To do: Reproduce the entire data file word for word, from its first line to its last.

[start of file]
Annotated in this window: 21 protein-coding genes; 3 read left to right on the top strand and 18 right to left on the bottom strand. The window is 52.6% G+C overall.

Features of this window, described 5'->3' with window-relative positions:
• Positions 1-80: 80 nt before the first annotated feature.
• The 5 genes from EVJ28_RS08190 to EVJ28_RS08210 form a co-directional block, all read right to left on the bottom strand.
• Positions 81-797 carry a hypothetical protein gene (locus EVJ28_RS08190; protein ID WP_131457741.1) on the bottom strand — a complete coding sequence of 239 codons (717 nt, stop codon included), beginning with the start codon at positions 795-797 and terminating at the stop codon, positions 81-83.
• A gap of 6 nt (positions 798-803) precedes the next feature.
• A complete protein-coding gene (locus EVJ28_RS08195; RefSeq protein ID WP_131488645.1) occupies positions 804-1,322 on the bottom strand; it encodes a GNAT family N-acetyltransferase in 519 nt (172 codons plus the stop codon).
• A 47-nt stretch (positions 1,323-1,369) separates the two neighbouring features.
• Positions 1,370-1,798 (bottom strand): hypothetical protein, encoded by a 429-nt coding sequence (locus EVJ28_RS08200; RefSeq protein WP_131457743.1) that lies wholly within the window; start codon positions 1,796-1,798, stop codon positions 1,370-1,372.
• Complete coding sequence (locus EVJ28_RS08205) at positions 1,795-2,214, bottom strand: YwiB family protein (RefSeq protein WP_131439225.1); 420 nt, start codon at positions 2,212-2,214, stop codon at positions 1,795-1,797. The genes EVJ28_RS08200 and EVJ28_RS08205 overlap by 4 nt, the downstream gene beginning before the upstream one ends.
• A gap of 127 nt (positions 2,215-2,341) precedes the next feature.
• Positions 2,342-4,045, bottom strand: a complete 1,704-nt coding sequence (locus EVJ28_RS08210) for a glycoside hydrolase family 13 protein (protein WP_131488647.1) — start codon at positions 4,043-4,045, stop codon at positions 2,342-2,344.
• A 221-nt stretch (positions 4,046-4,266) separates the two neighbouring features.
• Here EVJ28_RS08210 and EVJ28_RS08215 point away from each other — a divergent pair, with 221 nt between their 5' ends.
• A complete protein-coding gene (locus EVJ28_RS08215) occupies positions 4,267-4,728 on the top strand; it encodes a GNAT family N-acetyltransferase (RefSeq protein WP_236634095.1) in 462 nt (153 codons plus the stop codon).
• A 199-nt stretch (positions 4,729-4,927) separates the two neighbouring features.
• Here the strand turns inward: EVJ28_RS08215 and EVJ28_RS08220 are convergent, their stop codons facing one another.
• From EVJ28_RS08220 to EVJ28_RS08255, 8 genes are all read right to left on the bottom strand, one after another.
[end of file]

Annotated in this window: 21 protein-coding genes; 3 read left to right on the top strand and 18 right to left on the bottom strand. The window is 52.6% G+C overall.

Features of this window, described 5'->3' with window-relative positions:
• Positions 1-80: 80 nt before the first annotated feature.
• The 5 genes from EVJ28_RS08190 to EVJ28_RS08210 form a co-directional block, all read right to left on the bottom strand.
• Positions 81-797 carry a hypothetical protein gene (locus EVJ28_RS08190; protein ID WP_131457741.1) on the bottom strand — a complete coding sequence of 239 codons (717 nt, stop codon included), beginning with the start codon at positions 795-797 and terminating at the stop codon, positions 81-83.
• A gap of 6 nt (positions 798-803) precedes the next feature.
• A complete protein-coding gene (locus EVJ28_RS08195; RefSeq protein ID WP_131488645.1) occupies positions 804-1,322 on the bottom strand; it encodes a GNAT family N-acetyltransferase in 519 nt (172 codons plus the stop codon).
• A 47-nt stretch (positions 1,323-1,369) separates the two neighbouring features.
• Positions 1,370-1,798 (bottom strand): hypothetical protein, encoded by a 429-nt coding sequence (locus EVJ28_RS08200; RefSeq protein WP_131457743.1) that lies wholly within the window; start codon positions 1,796-1,798, stop codon positions 1,370-1,372.
• Complete coding sequence (locus EVJ28_RS08205) at positions 1,795-2,214, bottom strand: YwiB family protein (RefSeq protein WP_131439225.1); 420 nt, start codon at positions 2,212-2,214, stop codon at positions 1,795-1,797. The genes EVJ28_RS08200 and EVJ28_RS08205 overlap by 4 nt, the downstream gene beginning before the upstream one ends.
• A gap of 127 nt (positions 2,215-2,341) precedes the next feature.
• Positions 2,342-4,045, bottom strand: a complete 1,704-nt coding sequence (locus EVJ28_RS08210) for a glycoside hydrolase family 13 protein (protein WP_131488647.1) — start codon at positions 4,043-4,045, stop codon at positions 2,342-2,344.
• A 221-nt stretch (positions 4,046-4,266) separates the two neighbouring features.
• Here EVJ28_RS08210 and EVJ28_RS08215 point away from each other — a divergent pair, with 221 nt between their 5' ends.
• A complete protein-coding gene (locus EVJ28_RS08215) occupies positions 4,267-4,728 on the top strand; it encodes a GNAT family N-acetyltransferase (RefSeq protein WP_236634095.1) in 462 nt (153 codons plus the stop codon).
• A 199-nt stretch (positions 4,729-4,927) separates the two neighbouring features.
• Here the strand turns inward: EVJ28_RS08215 and EVJ28_RS08220 are convergent, their stop codons facing one another.
• From EVJ28_RS08220 to EVJ28_RS08255, 8 genes are all read right to left on the bottom strand, one after another.